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Gewählte Publikation:

Schlittenlacher, T; Knubben-Schweizer, G; Dal Cero, M; Vogl, CR; Maeschli, A; Hamburger, M; Walkenhorst, M.
(2022): What can we learn from past and recent Bavarian knowledge for the future development of European veterinary herbal medicine? An ethnoveterinary study
J ETHNOPHARMACOL. 2022; 288, 114933 FullText FullText_BOKU

Abstract:
Ethnopharmacological relevance: While the interest in finding medical solutions for the worldwide antibiotics crisis is rising, the legal possibility of simplified authorization of herbal veterinary medicinal products is dwindling. An important basis for both the preservation and development of knowledge in veterinary herbal medicine are pharmacological and clinical studies on the performance of herbal remedies, based on historical written sources on the treatment of farm animals with medicinal plants, as well as current ethnoveterinary research. Nevertheless, there is only limited systematic ethnoveterinary research in Europe, with the exceptions of the Mediterranean region, Switzerland and Austria. We conducted a survey on the ethnoveterinary knowledge of farmers in Bavaria, and analyzed two regional historical textbooks. Aim of the study: We documented the local veterinary knowledge about livestock in Bavaria based upon local historical textbooks and upon ethnoveterinary interviews to discover opportunities for the future development of European veterinary herbal medicine. Material and methods: In 2018/2019 we conducted 77 semi-structured interviews with 101 farmers from different types of farms. Detailed information about homemade herbal remedies (plant species, plant part, manufacturing process, source of knowledge) and the corresponding use reports (target animal species, category of use, route of administration, dosage, source of knowledge, frequency of use, last time of use and farmers' satisfaction) were collected. To compare our data with the literature, the use reports of two local historical textbooks were analyzed and compared with the data from the interviews. Results: 716 homemade remedy reports (HRs) for altogether 884 use reports (URs) were documented in this study. We picked the 363 HRs that consisted of a single plant species with or without other natural products (HSHRs) for a deeper analysis. These HSHRs were prepared from 108 plant species that belonged to 57 botanical families. The most URs were documented for the families of: Asteraceae, Linaceae and Urticaceae. Calendula officinalis L. (Asteraceae), Linum usitatissimum L. (Linaceae) and Urtica dioica L. (Urticaceae) were the most often docu-mented single species. A total of 448 URs were gathered for the 363 HSHRs. The largest number of URs was for treatments of gastrointestinal disorders and metabolic dysfunctions, followed by skin alterations and sores. For nearly half of the URs the source of knowledge was family and friends. For 80 URs the source of knowledge was different from that of the corresponding HSHRs. For 68% of the URs farmers mentioned at least one use during the last 5 years. Half of the plant species that were mentioned in the historical literature were also mentioned in URs by the interviewees. Conclusion: In Bavaria, medicinal plants are actively used by farmers to treat their livestock with a high level of satisfaction. The knowledge is not passed on from generation to generation in a purely static way, but is dynamically developed by the users in almost one fifth of the URs. Ethnoveterinary research combined with data from regional historical textbooks may facilitate pharmacological and clinical studies in veterinary medicine, and the discussion about a simplified registration for traditional herbal veterinary medicinal products.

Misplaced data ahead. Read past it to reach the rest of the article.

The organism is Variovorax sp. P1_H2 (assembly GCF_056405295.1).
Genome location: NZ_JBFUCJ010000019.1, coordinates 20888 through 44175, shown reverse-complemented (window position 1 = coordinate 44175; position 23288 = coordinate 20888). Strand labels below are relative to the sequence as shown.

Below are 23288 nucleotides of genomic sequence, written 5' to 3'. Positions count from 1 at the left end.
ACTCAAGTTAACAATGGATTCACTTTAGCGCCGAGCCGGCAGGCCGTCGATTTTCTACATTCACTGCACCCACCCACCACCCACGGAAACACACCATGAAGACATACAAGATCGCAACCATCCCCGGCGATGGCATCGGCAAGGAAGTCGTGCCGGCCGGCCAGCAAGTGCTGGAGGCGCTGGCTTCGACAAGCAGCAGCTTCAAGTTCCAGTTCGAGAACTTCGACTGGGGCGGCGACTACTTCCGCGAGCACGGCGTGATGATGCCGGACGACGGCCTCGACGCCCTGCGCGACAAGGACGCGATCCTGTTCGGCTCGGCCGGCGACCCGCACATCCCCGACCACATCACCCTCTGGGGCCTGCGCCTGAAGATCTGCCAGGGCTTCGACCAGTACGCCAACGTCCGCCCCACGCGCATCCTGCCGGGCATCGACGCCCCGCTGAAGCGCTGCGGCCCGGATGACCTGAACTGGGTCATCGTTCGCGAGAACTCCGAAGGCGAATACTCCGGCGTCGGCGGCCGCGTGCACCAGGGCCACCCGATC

Autor*innen der BOKU Wien:
Vogl Christian R.
BOKU Gendermonitor:


Find related publications in this database (Keywords)
Medicinal plants
Bavarian farmers contemporary knowledge
Livestock diseases
Ethnoveterinary medicine
Historical textbooks


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